I saw him close out the 2000 WSB season with a win at Brands, probably my favorite race/moment/venue. Even though it’s a shadow of his Castrol bike, I have an RC51 SP2 in the collection as a reminder.

  8. thornrider says:

    I was eating dinner at a restaurant in Monterey, CA in 1998 and Colin was at the table with his wife next to me. We had a brief conversation about racing and I wished him well. He was very gracious and thanked me. I will never forget that. His WSB championship in 2002 should go down as the greatest ever. I remember standing in front of the TV yelling for him. That is racing (all forms of racing)at it’s finest and I hope we see it again some day.

  9. Norman says:

    I met Colin way back in 2000ish after a fun weekend at Laguna Seca at the airport. I was heading home and he was heading over to Japan via SFO. He was sitting with Haga in the little food court. I just went up and started talking to him. He was super cool and approachable. In interviews since, he is the same guy. Good dude! I wish he had more success in the GP’s!!

  10. Brian says:

    Great guy on and off the paddock. Very glad I saw him last year at Laguna to get a few last autographs.
    Hopefully will get to the boot camp one of these years.
    Otherwise, retiring at 40 years old? Not bad says this 44 year old with another 16 years to go…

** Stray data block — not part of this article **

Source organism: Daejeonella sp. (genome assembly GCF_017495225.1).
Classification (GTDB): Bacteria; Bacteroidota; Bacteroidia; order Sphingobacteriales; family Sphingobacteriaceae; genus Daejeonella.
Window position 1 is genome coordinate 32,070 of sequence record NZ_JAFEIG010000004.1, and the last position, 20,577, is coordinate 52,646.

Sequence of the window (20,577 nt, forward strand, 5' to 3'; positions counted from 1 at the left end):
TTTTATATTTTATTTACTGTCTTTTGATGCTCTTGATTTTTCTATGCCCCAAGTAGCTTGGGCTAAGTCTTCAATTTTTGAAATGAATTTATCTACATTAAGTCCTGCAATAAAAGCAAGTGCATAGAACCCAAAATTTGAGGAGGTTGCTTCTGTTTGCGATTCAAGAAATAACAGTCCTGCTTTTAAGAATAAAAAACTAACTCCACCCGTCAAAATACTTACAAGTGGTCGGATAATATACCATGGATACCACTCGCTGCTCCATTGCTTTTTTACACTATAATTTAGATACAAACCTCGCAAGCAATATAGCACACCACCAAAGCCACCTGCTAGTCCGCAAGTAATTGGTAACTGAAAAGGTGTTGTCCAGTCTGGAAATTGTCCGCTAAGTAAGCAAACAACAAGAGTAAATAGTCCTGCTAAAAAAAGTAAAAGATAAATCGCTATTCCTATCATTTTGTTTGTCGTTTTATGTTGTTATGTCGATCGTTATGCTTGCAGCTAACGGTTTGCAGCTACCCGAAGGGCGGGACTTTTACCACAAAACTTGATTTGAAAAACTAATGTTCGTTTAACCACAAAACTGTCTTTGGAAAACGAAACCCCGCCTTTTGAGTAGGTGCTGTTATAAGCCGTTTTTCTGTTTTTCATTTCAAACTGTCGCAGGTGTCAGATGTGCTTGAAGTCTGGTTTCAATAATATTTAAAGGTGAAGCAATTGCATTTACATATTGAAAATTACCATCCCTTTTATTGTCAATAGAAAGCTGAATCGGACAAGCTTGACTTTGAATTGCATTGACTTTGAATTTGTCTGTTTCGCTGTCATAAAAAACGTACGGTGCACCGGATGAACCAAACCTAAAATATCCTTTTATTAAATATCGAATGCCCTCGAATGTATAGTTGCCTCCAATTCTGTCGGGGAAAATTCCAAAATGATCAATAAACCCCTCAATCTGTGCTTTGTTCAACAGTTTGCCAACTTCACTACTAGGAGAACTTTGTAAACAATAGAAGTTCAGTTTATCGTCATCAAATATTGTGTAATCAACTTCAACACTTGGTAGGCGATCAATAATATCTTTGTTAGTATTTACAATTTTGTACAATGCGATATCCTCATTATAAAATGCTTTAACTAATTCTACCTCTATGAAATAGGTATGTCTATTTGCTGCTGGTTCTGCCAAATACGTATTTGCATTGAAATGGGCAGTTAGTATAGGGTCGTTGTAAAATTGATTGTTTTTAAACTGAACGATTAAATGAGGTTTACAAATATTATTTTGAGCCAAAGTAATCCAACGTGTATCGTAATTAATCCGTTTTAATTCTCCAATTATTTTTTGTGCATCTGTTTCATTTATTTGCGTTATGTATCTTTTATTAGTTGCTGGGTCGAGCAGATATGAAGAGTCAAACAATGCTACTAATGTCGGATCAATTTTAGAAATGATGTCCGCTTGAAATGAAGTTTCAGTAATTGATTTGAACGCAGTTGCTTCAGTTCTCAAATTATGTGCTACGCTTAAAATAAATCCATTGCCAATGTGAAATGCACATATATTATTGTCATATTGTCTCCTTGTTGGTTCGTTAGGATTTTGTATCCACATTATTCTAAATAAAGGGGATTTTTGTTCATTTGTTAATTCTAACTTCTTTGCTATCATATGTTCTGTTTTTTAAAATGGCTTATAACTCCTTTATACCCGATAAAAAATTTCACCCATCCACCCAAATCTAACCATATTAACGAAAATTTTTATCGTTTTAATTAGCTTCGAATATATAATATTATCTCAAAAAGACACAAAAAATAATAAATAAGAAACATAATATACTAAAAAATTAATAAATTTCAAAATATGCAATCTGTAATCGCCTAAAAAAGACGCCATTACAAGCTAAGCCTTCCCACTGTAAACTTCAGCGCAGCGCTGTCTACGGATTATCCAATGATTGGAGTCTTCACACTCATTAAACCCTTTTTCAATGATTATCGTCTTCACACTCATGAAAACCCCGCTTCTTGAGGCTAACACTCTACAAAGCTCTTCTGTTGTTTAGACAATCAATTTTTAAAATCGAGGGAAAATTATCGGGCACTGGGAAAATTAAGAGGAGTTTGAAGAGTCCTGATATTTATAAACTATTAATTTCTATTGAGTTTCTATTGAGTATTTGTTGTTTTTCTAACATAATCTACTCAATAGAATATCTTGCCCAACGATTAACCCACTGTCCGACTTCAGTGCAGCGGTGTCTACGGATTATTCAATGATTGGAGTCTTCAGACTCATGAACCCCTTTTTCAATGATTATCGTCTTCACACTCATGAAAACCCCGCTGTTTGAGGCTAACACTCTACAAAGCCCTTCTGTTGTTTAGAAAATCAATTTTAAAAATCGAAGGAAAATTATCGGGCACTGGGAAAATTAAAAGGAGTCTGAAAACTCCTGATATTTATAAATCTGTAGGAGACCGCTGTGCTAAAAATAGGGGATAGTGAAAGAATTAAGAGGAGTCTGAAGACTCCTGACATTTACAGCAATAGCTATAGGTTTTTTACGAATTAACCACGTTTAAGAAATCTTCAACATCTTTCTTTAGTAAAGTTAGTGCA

11. dino says:

    Even in retirement, he is faster than 99.9% of us! I miseed out on his earlier battles, but always admired his tenacity in riding whatever bike he was on. And when he got toward the front you knew the fire was still there!

    Now, more time for family. Someone mentioned color commentary for racing (that would be cool!). And of course the “how to be a better rider/racer” school… Sign me up for that!

    Best of luck, Colin!!

  12. Dargo says:

    the texas light breeze

  13. mickey says:

    I like Colin (Nicky too) but honestly they must keep racing just because they love racing motorcycles (and I can understand that)because neither one has been competitive for nearly a decade.

    best of luck to Colin in the future with his riding school and whatever else he chooses to persue.

    • Dave says:

      Define “competitive”.

      Both guys consistently finish as high in the standings as their machines have been capable of delivering, often beating their more famous team mates in the process. I consider that to be more than competitive.

      • mickey says: